Adverse Reactions: In clinical trials with adapalene topical cream, the total incidence of adverse reactions related to treatment was 5.5% (17 reports from 311 participants). The most frequently reported treatment-related events were skin irritation 1.6% (5/311) and sunburn 1% (3/311). Other dermatologic (treatment-related) events at an incidence rate less than 1% were acne flare 0.6% (2/311), contact dermatitis 0.6% (2/311), eyelid edema 0.6% (2/311), erythema 0.3% (1/311), skin discomfort 0.3% (1/311) and dry skin 0.3% (1/311).
In clinical trials with adapalene topical gel, the total incidence of adverse reactions related to treatment was 4.2% (28 reports from 661 participants). The most frequent adverse reactions reported were erythema (0.9%), dry skin (0.9%), skin irritation (0.6%), burning and stinging (0.6%) and acne flare (0.5%). Other adverse experiences which were attributed to treatment or were possibly related to treatment but occurred less frequently (in less than 0.5% of patients) were pruritus and one instance of sunburn.
Most of the reactions occurred within 2 to 4 weeks of initiation of therapy and were generally observed to resolve with continued use of the product or temporary adjustment of the treatment schedule. Contact allergy to topical adapalene was not reported during clinical trials. To date, all adverse effects of adapalene topical cream or gel, 0.1% have been reversible upon discontinuation of therapy.
Symptoms And Treatment Of Overdose: Symptoms and Treatment: Adapalene topical cream and gel are intended for cutaneous use only. If the medication is applied excessively, no more rapid or better results will be obtained and marked redness, peeling or discomfort may occur. The acute oral toxicity of adapalene topical gel in mice and rats is greater than 10 mL/kg. Inadvertent oral ingestion of adapalene may lead to the same adverse effects as those associated with excessive oral intake of Vitamin A including teratogenesis in women of childbearing years. Therefore, in such cases, pregnancy testing should be carried out in women of childbearing years. In the event of accidental ingestion of the product, an appropriate method of gastric emptying might be considered.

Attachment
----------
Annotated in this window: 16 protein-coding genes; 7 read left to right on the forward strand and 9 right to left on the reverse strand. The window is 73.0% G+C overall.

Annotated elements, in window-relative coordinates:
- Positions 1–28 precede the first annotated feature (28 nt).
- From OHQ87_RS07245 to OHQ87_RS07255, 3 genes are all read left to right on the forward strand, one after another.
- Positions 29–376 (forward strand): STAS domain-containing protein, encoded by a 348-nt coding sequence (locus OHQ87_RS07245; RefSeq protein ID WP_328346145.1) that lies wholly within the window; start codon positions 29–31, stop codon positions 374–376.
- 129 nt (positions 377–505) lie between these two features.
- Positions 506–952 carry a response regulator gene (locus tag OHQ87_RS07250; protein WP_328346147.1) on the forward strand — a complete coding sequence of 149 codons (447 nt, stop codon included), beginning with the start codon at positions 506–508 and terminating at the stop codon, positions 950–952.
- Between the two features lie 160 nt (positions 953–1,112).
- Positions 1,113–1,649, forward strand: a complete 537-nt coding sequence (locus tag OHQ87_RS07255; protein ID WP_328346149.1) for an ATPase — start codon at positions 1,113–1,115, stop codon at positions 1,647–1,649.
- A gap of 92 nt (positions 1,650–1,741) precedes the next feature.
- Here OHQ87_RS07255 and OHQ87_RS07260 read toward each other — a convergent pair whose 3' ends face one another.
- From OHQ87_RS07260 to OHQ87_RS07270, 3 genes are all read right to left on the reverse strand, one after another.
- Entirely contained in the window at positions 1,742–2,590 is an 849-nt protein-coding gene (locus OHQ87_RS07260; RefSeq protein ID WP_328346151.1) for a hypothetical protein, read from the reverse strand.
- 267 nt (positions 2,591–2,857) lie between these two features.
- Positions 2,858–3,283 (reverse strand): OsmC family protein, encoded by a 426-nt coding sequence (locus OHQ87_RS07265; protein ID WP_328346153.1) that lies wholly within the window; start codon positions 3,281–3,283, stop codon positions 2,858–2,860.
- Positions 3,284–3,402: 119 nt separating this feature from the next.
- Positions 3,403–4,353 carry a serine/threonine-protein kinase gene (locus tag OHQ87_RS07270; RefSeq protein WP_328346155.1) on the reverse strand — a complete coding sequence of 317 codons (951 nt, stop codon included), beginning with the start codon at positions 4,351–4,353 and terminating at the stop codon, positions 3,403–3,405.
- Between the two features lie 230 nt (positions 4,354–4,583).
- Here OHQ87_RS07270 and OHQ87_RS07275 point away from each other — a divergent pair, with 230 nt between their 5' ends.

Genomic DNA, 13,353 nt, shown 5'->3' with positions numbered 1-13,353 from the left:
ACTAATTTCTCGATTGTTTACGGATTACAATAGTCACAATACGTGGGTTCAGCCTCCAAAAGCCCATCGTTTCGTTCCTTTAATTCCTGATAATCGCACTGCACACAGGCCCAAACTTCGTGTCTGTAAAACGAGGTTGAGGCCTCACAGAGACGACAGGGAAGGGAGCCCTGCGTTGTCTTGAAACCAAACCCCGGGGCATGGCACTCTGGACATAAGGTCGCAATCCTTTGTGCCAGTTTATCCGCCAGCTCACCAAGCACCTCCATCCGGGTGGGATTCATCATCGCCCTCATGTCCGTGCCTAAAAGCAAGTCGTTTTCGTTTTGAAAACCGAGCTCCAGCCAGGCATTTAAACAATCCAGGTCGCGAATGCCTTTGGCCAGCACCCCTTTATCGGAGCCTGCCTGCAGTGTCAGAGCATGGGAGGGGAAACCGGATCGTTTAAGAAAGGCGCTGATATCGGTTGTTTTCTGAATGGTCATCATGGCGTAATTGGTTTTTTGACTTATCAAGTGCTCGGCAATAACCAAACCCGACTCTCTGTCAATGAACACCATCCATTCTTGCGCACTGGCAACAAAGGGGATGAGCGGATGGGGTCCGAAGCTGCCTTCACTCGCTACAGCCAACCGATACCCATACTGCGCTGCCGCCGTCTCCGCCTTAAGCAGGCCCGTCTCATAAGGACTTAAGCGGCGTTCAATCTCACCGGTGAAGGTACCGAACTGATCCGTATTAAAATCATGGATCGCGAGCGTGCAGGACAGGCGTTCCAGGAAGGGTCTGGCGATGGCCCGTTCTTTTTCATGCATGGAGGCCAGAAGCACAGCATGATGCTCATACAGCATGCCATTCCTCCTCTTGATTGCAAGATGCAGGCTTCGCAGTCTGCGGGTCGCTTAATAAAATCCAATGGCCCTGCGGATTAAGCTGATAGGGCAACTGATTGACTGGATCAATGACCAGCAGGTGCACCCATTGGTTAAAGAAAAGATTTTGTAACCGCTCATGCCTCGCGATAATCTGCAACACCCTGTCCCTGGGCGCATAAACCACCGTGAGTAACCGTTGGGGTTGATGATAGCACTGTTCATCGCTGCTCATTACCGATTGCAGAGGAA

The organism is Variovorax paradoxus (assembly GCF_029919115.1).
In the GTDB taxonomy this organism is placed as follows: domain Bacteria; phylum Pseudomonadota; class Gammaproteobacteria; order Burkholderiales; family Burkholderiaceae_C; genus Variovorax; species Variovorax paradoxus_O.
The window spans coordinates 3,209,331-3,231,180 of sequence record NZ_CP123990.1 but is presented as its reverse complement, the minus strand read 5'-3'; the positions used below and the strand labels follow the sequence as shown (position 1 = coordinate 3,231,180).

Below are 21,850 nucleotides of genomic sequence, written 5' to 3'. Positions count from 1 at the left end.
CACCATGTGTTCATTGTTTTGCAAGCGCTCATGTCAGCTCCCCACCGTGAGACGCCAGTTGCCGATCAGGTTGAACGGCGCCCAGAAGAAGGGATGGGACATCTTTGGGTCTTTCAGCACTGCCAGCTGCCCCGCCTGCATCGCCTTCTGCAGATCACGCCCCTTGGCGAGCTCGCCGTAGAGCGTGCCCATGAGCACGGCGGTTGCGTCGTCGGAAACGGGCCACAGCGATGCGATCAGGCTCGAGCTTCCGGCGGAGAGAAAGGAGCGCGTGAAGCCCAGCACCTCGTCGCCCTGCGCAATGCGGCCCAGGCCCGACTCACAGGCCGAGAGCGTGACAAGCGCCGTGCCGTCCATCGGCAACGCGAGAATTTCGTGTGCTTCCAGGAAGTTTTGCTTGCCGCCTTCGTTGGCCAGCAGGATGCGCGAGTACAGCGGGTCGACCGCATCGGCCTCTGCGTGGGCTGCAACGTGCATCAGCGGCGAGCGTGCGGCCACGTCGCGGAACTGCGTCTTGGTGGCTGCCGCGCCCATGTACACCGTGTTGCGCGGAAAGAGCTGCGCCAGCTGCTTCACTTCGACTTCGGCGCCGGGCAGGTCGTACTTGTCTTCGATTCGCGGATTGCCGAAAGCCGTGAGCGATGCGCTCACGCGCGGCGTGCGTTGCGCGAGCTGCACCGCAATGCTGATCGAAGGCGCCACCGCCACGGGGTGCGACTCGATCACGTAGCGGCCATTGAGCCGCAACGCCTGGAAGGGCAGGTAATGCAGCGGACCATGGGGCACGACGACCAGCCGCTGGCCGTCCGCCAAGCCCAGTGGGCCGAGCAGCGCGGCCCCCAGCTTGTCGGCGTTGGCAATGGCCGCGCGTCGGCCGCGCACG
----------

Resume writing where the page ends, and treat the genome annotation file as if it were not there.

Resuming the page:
Dosage And Administration: Apply to the affected areas of the face, chest and back once a day before retiring and after washing. A small amount should be applied to provide a thin film, avoiding eyes, lips and mucous membranes.
Discontinue treatment if a severe local inflammatory response is experienced. Reinstitute therapy when the reaction has subsided, initially applying the preparation less frequently. Once daily application may be resumed if it is judged that the patient is able to tolerate the treatment.
Clinical improvement is expected to be clearly evident after 4 to 8 weeks of treatment, with further improvement expected with continued use. Cutaneous safety of adapalene topical gel has been demonstrated over a 6-month period of treatment.
Availability And Storage: Cream: Each g of topical cream contains: adapalene 0.1% (1 mg). Nonmedicinal ingredients: carbomer 934P, cyclomethicone, edetate disodium, glycerin, methyl gluceth-20 sesquistearate, methyl glucose sesquistearate, methylparaben, phenoxyethanol, propylparaben, purified water, squalane and trolamine. Tubes of 15 and 45 g.
Gel: Each g of topical gel contains: adapalene 0.1% (1 mg). Nonmedicinal ingredients: carbomer 940, edetate disodium, methylparaben, poloxamer 182, propylene glycol, purified water and sodium hydroxide and/or hydrochloric acid for pH adjustment. Tubes of 15 and 45 g.
Store between 15 and 30°C. Keep container tightly closed.
DIFFERIN® Galderma Adapalene Acne Therapy